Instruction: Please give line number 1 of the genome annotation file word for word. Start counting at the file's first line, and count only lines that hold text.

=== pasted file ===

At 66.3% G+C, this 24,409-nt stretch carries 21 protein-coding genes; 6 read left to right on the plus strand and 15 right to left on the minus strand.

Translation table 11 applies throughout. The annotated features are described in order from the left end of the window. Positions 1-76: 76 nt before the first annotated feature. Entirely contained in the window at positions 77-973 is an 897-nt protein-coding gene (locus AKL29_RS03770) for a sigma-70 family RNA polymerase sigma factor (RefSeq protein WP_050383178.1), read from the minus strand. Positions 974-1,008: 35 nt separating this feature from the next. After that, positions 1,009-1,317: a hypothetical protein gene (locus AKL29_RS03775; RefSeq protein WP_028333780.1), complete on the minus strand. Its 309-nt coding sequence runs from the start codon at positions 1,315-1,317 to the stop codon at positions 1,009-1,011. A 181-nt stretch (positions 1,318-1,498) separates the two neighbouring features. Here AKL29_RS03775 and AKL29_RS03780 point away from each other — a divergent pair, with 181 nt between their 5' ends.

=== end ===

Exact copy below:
At 66.3% G+C, this 24,409-nt stretch carries 21 protein-coding genes; 6 read left to right on the plus strand and 15 right to left on the minus strand.